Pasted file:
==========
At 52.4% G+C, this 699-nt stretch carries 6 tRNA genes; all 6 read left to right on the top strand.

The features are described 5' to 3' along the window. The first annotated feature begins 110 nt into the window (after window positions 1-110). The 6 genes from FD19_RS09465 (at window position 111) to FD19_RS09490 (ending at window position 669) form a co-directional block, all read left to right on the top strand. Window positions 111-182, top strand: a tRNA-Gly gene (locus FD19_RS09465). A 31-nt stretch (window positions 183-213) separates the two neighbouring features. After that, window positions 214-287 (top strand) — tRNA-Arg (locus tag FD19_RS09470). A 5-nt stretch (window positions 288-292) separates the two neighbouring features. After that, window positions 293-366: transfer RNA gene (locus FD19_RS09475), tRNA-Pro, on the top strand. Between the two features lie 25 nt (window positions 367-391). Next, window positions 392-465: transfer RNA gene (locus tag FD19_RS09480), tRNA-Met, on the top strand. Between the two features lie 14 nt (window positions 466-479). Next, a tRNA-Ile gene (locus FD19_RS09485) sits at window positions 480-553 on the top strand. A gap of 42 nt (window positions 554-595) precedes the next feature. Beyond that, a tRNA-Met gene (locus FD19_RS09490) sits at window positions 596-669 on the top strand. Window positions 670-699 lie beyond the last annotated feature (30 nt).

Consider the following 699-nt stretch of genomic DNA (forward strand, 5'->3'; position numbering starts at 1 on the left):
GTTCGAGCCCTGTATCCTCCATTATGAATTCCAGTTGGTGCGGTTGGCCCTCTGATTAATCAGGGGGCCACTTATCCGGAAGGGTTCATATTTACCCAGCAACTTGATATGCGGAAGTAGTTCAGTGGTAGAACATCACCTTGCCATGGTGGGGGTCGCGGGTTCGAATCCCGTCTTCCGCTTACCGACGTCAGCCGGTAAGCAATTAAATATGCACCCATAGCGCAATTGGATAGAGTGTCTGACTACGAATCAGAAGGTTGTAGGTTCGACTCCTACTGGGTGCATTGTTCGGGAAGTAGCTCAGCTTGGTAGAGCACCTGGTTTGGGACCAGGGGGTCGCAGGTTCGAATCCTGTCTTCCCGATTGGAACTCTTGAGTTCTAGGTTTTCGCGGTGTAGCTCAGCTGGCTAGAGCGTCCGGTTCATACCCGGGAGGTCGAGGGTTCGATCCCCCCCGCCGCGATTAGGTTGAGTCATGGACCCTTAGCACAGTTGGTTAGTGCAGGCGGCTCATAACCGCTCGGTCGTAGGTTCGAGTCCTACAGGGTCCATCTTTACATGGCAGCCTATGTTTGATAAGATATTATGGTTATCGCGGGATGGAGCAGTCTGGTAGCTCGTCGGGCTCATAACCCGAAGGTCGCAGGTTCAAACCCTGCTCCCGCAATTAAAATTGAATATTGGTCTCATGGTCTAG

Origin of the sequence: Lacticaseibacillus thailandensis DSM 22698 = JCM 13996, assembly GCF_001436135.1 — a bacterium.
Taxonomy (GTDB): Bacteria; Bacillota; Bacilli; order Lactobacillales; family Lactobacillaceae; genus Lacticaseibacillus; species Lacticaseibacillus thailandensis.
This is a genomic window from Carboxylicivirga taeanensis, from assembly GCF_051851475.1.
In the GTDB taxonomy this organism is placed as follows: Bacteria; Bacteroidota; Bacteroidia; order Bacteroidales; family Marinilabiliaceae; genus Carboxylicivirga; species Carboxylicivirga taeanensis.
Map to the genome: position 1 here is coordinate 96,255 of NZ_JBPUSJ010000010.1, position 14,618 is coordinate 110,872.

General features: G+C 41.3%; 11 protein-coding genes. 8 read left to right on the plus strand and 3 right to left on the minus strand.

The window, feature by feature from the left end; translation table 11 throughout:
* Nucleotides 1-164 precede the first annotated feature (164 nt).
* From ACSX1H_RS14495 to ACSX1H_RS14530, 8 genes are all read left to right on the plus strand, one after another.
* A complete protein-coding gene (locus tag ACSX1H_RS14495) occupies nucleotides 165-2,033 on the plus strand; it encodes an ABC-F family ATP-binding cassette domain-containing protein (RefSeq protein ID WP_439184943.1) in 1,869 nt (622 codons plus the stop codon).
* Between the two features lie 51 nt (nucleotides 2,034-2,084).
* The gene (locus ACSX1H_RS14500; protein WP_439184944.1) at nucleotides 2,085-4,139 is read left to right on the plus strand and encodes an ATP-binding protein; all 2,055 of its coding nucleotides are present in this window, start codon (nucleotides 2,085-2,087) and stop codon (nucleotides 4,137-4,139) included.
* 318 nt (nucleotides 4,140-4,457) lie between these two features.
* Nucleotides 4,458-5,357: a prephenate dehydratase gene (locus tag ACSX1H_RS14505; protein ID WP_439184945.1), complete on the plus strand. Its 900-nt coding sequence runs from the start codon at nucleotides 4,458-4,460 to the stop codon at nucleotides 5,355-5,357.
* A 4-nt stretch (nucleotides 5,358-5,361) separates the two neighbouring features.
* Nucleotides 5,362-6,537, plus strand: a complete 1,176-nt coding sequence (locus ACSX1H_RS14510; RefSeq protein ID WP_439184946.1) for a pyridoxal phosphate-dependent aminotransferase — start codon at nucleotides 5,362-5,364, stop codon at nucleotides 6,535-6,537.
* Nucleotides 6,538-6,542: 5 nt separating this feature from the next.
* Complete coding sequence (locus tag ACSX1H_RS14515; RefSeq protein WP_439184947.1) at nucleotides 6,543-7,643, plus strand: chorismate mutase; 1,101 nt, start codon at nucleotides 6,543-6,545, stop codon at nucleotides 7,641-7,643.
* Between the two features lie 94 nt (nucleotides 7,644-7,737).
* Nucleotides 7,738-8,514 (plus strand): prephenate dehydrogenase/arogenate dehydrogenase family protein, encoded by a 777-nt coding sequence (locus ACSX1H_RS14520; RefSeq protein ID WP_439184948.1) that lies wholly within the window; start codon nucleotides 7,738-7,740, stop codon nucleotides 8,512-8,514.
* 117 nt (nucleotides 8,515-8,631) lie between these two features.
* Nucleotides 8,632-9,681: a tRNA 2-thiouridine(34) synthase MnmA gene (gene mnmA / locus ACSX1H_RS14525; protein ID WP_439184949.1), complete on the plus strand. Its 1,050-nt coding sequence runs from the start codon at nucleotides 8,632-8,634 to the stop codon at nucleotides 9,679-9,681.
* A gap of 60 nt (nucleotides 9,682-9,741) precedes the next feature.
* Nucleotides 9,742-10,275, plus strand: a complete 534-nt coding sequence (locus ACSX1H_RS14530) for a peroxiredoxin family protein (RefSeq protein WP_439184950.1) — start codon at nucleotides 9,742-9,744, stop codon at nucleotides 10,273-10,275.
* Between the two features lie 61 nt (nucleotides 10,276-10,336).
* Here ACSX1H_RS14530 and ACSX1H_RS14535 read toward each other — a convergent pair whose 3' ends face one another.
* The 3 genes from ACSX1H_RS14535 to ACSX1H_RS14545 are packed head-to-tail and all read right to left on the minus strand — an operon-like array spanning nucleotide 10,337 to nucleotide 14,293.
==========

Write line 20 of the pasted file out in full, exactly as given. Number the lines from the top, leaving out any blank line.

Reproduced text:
* Nucleotides 5,362-6,537, plus strand: a complete 1,176-nt coding sequence (locus ACSX1H_RS14510; RefSeq protein ID WP_439184946.1) for a pyridoxal phosphate-dependent aminotransferase — start codon at nucleotides 5,362-5,364, stop codon at nucleotides 6,535-6,537.